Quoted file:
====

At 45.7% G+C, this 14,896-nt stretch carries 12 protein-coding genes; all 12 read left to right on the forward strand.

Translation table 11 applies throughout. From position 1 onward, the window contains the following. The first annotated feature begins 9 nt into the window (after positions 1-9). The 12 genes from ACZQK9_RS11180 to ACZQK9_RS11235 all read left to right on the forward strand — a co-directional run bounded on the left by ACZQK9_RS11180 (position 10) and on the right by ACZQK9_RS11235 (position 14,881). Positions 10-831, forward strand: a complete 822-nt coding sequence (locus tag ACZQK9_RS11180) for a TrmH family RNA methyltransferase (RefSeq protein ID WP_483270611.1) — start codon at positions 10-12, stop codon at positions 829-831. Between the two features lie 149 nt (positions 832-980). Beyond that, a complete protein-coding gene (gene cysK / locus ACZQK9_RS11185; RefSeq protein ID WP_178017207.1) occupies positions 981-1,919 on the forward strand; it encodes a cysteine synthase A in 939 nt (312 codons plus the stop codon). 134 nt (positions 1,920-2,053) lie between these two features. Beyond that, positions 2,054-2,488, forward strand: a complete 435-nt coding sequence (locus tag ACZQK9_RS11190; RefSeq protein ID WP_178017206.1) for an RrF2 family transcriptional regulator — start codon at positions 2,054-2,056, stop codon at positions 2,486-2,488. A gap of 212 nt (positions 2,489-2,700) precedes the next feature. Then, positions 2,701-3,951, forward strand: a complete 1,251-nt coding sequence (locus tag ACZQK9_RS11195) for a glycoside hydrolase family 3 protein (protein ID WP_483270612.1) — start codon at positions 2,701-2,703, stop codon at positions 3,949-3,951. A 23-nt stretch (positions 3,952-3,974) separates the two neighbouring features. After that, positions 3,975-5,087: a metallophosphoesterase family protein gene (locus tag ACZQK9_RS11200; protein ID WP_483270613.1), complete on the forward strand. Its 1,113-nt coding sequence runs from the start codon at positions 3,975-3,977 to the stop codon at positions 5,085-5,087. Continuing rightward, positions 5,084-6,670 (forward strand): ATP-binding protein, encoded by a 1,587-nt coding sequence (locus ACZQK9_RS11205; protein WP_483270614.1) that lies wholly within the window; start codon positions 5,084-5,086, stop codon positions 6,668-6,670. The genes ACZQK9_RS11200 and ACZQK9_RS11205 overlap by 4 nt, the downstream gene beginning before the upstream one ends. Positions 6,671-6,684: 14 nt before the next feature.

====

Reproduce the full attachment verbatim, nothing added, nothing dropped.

At 45.7% G+C, this 14,896-nt stretch carries 12 protein-coding genes; all 12 read left to right on the forward strand.

Translation table 11 applies throughout. From position 1 onward, the window contains the following. The first annotated feature begins 9 nt into the window (after positions 1-9). The 12 genes from ACZQK9_RS11180 to ACZQK9_RS11235 all read left to right on the forward strand — a co-directional run bounded on the left by ACZQK9_RS11180 (position 10) and on the right by ACZQK9_RS11235 (position 14,881). Positions 10-831, forward strand: a complete 822-nt coding sequence (locus tag ACZQK9_RS11180) for a TrmH family RNA methyltransferase (RefSeq protein ID WP_483270611.1) — start codon at positions 10-12, stop codon at positions 829-831. Between the two features lie 149 nt (positions 832-980). Beyond that, a complete protein-coding gene (gene cysK / locus ACZQK9_RS11185; RefSeq protein ID WP_178017207.1) occupies positions 981-1,919 on the forward strand; it encodes a cysteine synthase A in 939 nt (312 codons plus the stop codon). 134 nt (positions 1,920-2,053) lie between these two features. Beyond that, positions 2,054-2,488, forward strand: a complete 435-nt coding sequence (locus tag ACZQK9_RS11190; RefSeq protein ID WP_178017206.1) for an RrF2 family transcriptional regulator — start codon at positions 2,054-2,056, stop codon at positions 2,486-2,488. A gap of 212 nt (positions 2,489-2,700) precedes the next feature. Then, positions 2,701-3,951, forward strand: a complete 1,251-nt coding sequence (locus tag ACZQK9_RS11195) for a glycoside hydrolase family 3 protein (protein ID WP_483270612.1) — start codon at positions 2,701-2,703, stop codon at positions 3,949-3,951. A 23-nt stretch (positions 3,952-3,974) separates the two neighbouring features. After that, positions 3,975-5,087: a metallophosphoesterase family protein gene (locus tag ACZQK9_RS11200; protein ID WP_483270613.1), complete on the forward strand. Its 1,113-nt coding sequence runs from the start codon at positions 3,975-3,977 to the stop codon at positions 5,085-5,087. Continuing rightward, positions 5,084-6,670 (forward strand): ATP-binding protein, encoded by a 1,587-nt coding sequence (locus ACZQK9_RS11205; protein WP_483270614.1) that lies wholly within the window; start codon positions 5,084-5,086, stop codon positions 6,668-6,670. The genes ACZQK9_RS11200 and ACZQK9_RS11205 overlap by 4 nt, the downstream gene beginning before the upstream one ends. Positions 6,671-6,684: 14 nt before the next feature.